FORT WAYNE, Ind. (AP) — In the near future, visitors to the historic Embassy Theatre will be able to dance the night away in a two-story ballroom and view the stars and skyline of downtown Fort Wayne from a spectacular rooftop garden.
City and Embassy officials lined up on the theater’s stage Tuesday to take turns symbolically breaking down the walls of the former Indiana Hotel, part of the Embassy building - a celebration of the beginning of construction on a $10 million renovation project involving six floors.
The theater and hotel were built in 1928, and the upper floors of the hotel and other undeveloped areas of the building have sat unused for more than 40 years, said Marla Peters, president of the board of directors.
In addition to the ballroom and rooftop garden plans, new rehearsal, studio and learning center spaces for educational programming are also in the works.
“After much deliberation and discussion, we plan to turn everything - even the roof - into an exciting vibrant feature of our community,” Peters said.
Mayor Tom Henry shared Peters’ enthusiasm
“This is a magnificent day for the city of Fort Wayne,” Henry said. “The Embassy is a gem in our community and a showcase of the Midwest. I will be happier than ever to bring other mayors and people here and show off our city.”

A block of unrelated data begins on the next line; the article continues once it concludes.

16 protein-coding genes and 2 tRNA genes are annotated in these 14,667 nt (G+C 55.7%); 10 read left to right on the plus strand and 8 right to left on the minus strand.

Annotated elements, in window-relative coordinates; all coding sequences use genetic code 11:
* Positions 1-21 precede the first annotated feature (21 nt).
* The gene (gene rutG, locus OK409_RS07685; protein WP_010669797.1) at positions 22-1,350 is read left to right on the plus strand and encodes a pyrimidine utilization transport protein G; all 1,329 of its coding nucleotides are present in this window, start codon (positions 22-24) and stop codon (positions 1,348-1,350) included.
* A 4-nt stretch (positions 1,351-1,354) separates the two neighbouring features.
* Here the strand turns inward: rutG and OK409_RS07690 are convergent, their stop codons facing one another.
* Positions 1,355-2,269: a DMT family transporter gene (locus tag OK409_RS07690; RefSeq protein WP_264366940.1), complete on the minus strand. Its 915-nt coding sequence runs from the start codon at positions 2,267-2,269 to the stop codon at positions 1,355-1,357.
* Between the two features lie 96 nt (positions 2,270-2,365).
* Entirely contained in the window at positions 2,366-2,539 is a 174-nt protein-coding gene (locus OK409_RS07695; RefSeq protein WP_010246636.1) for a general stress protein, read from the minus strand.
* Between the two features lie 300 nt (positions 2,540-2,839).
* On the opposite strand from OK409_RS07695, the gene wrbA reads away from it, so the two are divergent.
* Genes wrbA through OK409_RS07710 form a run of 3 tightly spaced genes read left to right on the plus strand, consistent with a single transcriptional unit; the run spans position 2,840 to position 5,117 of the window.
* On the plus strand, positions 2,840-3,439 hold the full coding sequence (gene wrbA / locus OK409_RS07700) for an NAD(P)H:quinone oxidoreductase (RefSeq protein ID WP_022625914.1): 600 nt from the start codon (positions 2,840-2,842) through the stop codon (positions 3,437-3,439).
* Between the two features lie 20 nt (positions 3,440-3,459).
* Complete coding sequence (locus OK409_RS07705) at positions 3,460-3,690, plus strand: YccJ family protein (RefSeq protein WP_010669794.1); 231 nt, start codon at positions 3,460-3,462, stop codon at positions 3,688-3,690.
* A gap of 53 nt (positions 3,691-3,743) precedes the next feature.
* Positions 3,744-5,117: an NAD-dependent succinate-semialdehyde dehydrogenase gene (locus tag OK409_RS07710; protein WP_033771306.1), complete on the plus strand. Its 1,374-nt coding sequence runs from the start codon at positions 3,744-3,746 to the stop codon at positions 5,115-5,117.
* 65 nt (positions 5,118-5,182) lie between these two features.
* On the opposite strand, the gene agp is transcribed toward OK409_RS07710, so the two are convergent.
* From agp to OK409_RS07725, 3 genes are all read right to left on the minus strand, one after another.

Donations and pledges totaling $7.3 million - including $5.8 million from individuals, foundations and businesses and $1.5 million from the city in tax increment financing revenue and Legacy funds - have helped the Embassy hit 91 percent of its fundraising goal.
Officials began talking about the project five years ago, inspired by the construction of the third-floor corridor with skywalks to the Courtyard by Marriott and Grand Wayne Center.
“Two years ago, we were able to start the fundraiser with a generous gift of $2 million from the Robert Goldstine Foundation,” campaign co-Chair Carolyn Brody told The Journal Gazette (http://bit.ly/1qjxEwc ). “We will continue the fundraising because we still have a way to go.”
The late Robert Goldstine was a key figure in saving Embassy Theatre from demolition in 1972. Through Goldstine’s leadership, the community raised $250,000 to buy the building for the nonprofit organization, which continues to operate it today.
Goldstine loved downtown Fort Wayne, the arts, theater and music, said Steve Wesner, president of the foundation’s board of trustees and Goldstine’s longtime friend. Serving 20 years as president of the board of directors, Goldstine also loved to play the theater’s Grande Page pipe organ.
“Bob and several other enthusiasts spent several hours a week getting together and playing the organ,” Wesner said. “It was during a time when the roof leaked and there was plaster falling from the ceiling to the seats.”
Weigand Construction has begun the renovation, and demolition is expected to continue through the summer, with completion expected late next year.
Information from: The Journal Gazette, http://www.journalgazette.net